Sunday, April 11, 2010

Donut Days, by Lara Zielin

The Crispy Dream donut chain is opening a new branch in town, and Emma is determined to write the story of a lifetime to win a college scholarship from the local newspaper. She needs the money because her parents have made it clear that they won't pay for school if she pursues a secular education (they would prefer it if she went to a Christian school). But then, she's always been the black sheep of the family. While her parents share ministerial duties at an Evangelical church and her little sister is the poster child of pink, innocent devotion, the binding on Emma's Bible cracks loudly from lack of use during prayers and she's never yet spoken in tongues.

But writing this article opens up an entire new perspective for Emma, as she meets obsessed donut fans, college students getting to know each other, and even a group of born again motorcycle riders (whose issues and challenges, Emma discovers, mirror her own).

Meanwhile, her parents are facing their own problem: a wealthy congregant who has launched a campaign to remove Emma's mother from the ministry (under the old chestnut that women should not serve in the role). Emma is suspicious of the man's motives but her parents refuse to discuss the subject with her. And for her protestations, Emma alienates her friends as well.

While the donut shop grand opening and the political struggle at Emma's parents' church may seem largely unrelated, Zielin makes the stories overlap in a way that does not seem forced. And the overall message -- mostly, about standing up for what you believe in -- is sufficiently unifying to both story lines.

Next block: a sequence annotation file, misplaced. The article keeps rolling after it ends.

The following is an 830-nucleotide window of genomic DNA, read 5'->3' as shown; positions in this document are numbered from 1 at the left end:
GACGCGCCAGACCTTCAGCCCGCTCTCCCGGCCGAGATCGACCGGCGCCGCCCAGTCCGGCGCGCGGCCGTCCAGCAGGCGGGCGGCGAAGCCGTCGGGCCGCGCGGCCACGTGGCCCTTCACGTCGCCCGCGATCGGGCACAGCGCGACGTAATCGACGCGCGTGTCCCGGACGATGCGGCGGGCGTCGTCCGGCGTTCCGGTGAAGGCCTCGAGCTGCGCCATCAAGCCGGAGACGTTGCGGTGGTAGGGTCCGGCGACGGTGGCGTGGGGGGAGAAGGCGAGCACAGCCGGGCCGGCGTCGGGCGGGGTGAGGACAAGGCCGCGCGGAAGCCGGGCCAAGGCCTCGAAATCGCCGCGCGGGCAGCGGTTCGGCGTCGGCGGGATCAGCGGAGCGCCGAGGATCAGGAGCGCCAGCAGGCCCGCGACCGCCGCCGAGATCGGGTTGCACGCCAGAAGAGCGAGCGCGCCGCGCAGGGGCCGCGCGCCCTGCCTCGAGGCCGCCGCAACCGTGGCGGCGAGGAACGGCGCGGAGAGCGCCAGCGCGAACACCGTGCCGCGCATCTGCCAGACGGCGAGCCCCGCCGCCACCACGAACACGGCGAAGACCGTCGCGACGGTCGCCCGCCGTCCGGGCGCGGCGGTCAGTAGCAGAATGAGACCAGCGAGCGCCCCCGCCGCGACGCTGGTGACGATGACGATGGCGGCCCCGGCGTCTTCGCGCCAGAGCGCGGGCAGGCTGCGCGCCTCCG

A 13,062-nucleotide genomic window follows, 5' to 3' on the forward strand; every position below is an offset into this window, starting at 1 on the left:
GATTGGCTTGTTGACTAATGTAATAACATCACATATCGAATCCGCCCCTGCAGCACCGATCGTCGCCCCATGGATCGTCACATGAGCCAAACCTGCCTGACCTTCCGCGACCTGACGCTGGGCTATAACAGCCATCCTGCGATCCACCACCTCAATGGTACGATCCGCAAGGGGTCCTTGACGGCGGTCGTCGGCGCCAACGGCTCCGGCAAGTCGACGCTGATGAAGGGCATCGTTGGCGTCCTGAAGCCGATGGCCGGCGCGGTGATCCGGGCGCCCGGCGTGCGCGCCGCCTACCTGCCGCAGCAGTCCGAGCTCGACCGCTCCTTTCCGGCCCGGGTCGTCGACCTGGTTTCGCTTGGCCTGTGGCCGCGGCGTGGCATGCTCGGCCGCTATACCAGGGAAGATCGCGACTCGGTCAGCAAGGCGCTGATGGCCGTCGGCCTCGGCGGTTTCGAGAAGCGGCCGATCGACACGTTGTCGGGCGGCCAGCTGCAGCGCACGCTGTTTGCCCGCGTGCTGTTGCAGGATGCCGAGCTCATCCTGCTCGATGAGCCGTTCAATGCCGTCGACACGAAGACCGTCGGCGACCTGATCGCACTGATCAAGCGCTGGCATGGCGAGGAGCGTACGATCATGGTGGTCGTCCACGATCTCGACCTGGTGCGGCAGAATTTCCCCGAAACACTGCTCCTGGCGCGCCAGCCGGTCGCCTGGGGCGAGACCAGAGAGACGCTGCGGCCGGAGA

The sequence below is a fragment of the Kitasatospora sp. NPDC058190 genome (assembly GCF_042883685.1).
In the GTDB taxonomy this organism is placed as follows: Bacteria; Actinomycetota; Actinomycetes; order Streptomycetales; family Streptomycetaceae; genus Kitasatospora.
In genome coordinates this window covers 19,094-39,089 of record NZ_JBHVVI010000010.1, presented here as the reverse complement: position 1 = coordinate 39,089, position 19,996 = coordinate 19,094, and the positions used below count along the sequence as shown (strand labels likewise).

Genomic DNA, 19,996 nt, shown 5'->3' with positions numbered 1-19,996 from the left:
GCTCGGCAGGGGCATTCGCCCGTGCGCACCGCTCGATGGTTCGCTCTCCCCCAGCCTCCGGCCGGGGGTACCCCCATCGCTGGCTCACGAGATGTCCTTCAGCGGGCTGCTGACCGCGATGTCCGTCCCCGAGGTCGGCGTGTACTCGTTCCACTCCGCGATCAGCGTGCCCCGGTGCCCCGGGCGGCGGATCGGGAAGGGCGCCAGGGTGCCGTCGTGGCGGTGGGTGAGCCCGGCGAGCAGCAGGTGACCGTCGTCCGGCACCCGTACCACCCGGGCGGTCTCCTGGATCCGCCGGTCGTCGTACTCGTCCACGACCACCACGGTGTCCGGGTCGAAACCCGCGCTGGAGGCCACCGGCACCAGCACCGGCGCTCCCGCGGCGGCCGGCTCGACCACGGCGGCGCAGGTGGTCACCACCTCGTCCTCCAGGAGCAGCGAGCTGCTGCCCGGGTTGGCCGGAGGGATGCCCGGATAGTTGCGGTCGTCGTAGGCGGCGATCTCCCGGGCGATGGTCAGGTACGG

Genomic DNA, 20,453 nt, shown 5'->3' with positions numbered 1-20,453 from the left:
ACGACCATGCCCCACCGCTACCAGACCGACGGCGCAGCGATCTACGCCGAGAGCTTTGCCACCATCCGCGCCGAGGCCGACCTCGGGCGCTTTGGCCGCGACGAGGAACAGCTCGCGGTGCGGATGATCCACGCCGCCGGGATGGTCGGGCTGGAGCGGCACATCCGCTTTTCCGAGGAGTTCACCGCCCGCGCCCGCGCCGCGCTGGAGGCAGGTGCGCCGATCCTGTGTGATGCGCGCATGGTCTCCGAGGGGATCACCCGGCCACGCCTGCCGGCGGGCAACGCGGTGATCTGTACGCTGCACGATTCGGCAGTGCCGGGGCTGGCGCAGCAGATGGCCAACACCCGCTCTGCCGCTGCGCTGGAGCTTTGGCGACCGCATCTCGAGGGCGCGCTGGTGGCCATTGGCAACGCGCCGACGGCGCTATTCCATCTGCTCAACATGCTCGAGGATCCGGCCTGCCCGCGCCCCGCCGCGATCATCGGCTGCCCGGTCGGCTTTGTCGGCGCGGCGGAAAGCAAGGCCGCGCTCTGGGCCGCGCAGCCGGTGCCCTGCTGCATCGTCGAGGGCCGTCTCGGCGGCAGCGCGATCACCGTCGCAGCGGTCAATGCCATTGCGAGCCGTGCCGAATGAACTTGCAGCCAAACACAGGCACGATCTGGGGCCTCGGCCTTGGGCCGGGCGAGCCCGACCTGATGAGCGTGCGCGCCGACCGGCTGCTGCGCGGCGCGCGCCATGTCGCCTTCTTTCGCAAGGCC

I was mildly twitched by the obvious cover of Krispy Kremes (I really didn't get why Zielin couldn't have stuck with the real brand name) and on guard with my religion-fairness radar. The latter more so because Zielin conflates faith with stubbornness and hypocrisy. It isn't so much that I like Evangelicals all that much (in case someone misconstrues my criticism) but rather that I consider it a lazy target. It's far too easy to create a religious nut case with a secret sinister agenda. And it's far too easy to assume that people who have faith are incapable of having an open-minded discussion. Now, it is true that at the end of the book some of the characters come clean, but it's a little too little and too late for me. It also struck me as a bit cheap that the main conflict with the parents is resolved so easily (oh, you mean that all those times you said that you didn't like being cut out, that you were telling the truth, Emma? Oh, my, I'm so sorry we didn't do what you asked us to do!). I thus found the bad guys to either be too simple or too weak.

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